Laura, the haunted heroine of the haunting dynamo novel "Rest and Be Thankful," is a pediatric nurse spiraling into a nasty case of burnout. She keeps hallucinating a dark figure intent on self-destruction. The constant specter of infant mortality besieges her every thought at the frenzied London hospital where she works. Her boyfriend, good for very little, plans to leave her. Everyday life is coming down hard on her head, and she's scrambling to keep up.

Laura's mind overflows with the language of her creator, Emma Glass, which means she floats along on a sea of high-wire alliteration, jazzy rhythms and tactile description. Laura may be inundated by gloom, but her gloom really zings. Here she is unfurling some fresh sheets: "As we lift them taut into the air I hope to smell the fake flowery fragrance or fresh-washed sheets but all I smell is dry sterility, the faint smell of steel, steam and slight scorching." Scintillating.

Glass, herself a pediatric nurse who earned critical acclaim for her debut novel "Peach," expertly mixes long, loping sentences with short declarations and fragments. Not much happens in "Rest and Be Thankful": Laura shows up for work, looks in on her patients, interacts with her colleagues, goes home, sleeps and dreams, gets up, does it again.

Her interior life, however, is one dark, lively neighborhood. She has vivid dreams of drowning that make the pages feel waterlogged. She observes everything in the minutest detail, especially as it concerns her body. Laura sweats and you feel you're doing the same, becoming acutely aware of every drop. Her skin itches and you start scratching.

"Rest and Be Thankful" is a pungent piece of writing, tactile and sensory to the extreme. Entering the hospital chapel, Laura notes, "The deep green carpet is lush and thick like forest ferns." Regarding her hallucinations: "These visions are in me, they are my veins, they are my heartstrings. They stitch me together, running black stitches." This is a feverish read, short and immersive, rich with dense imagery and symbolism.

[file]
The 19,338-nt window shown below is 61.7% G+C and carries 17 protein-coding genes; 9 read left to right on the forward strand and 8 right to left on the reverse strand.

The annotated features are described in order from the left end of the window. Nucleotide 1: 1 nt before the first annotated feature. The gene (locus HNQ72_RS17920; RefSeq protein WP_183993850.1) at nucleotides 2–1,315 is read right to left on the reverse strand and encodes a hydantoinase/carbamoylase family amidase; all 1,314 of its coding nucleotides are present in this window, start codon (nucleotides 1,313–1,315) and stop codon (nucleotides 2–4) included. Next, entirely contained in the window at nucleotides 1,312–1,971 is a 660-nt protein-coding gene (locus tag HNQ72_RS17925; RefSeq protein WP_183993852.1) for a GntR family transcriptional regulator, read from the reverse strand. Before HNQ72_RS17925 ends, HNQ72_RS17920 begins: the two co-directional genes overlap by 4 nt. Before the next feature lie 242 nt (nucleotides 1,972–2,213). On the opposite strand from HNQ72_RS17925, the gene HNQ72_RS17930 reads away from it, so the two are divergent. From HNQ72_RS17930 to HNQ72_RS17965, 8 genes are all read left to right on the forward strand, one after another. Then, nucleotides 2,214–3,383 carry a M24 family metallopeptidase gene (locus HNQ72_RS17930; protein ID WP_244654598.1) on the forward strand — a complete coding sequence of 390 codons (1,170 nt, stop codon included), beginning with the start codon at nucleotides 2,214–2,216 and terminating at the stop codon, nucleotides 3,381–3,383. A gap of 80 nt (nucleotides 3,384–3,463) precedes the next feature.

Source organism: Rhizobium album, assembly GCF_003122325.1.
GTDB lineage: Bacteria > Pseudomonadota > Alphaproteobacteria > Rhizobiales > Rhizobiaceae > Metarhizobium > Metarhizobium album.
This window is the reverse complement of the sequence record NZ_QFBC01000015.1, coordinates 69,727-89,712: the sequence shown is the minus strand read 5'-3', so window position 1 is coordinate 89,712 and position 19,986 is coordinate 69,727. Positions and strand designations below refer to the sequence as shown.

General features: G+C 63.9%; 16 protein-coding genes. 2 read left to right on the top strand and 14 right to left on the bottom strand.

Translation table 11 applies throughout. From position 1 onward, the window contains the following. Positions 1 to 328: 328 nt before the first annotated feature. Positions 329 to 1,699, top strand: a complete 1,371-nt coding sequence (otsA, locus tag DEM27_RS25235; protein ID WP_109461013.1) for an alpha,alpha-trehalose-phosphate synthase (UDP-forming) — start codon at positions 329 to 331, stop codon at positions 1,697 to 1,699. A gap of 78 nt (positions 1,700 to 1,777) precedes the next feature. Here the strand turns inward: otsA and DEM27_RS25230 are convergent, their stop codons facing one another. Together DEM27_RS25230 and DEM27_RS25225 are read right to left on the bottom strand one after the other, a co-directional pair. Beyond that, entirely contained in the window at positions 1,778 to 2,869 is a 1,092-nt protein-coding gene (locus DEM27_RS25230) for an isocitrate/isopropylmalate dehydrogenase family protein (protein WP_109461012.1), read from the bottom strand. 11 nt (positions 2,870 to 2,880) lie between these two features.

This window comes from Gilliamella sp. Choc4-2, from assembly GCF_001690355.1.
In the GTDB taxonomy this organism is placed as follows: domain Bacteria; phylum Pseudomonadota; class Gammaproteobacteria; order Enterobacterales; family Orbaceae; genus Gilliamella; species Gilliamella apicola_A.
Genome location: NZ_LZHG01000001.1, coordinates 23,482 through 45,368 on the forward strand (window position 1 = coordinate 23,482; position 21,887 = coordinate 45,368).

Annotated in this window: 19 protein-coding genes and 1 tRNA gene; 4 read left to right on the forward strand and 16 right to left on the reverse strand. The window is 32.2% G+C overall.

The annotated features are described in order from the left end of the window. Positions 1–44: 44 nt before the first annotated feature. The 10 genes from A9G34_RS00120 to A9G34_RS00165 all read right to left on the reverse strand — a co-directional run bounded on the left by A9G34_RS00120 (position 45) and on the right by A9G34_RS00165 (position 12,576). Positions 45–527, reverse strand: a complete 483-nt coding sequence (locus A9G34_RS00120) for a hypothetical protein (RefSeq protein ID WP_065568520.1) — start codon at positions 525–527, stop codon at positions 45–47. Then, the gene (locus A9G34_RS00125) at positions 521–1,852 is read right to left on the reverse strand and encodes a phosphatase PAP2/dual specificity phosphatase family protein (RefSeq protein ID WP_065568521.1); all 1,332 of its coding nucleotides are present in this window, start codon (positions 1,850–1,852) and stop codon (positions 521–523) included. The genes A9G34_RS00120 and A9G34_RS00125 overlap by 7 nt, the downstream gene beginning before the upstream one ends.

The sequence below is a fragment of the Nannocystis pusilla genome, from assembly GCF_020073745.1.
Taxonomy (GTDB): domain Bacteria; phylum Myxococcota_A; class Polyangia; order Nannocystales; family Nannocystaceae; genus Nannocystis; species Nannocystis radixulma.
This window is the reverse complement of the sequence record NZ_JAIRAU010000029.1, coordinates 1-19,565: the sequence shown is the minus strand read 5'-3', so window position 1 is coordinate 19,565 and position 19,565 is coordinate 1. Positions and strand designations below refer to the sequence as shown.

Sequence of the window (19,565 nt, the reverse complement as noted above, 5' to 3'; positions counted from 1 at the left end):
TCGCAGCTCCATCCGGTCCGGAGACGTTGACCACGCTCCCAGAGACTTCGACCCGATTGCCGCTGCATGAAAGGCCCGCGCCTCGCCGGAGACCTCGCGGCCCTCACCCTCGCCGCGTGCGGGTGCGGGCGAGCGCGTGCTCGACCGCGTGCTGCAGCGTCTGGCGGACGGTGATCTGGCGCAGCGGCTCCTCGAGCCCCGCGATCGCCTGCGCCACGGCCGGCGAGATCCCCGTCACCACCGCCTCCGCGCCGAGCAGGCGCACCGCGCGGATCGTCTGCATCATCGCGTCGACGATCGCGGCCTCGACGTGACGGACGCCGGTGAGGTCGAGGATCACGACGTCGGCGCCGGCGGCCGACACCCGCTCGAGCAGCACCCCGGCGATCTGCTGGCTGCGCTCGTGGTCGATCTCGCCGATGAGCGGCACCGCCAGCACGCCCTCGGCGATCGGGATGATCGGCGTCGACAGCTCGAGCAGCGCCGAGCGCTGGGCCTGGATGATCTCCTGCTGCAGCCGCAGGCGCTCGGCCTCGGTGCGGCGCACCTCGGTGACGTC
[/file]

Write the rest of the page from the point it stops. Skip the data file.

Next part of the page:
What it doesn't really have is a narrative, at least not one that you can latch onto with any assurance that it will take you somewhere. You can still get lost in these pages, but it's Laura's interior life, not her story, that pulls you in.

That will be enough for some readers; it was for this one. Others will likely long for Laura to transform, or arrive, or escape the darkly mundane. This isn't that kind of novel. Instead, it's a lived-in portrait of a hardworking woman pushed to the fringes of her mind, where she keeps finding new reserves of strength, and a reminder that literary heroism takes many different forms.

Chris Vognar is a Houston resident whose work has appeared in the New York Times and the Los Angeles Times, among other publications.

Rest and Be Thankful
By: Emma Glass.
Publisher: Bloomsbury, 160 pages, $18.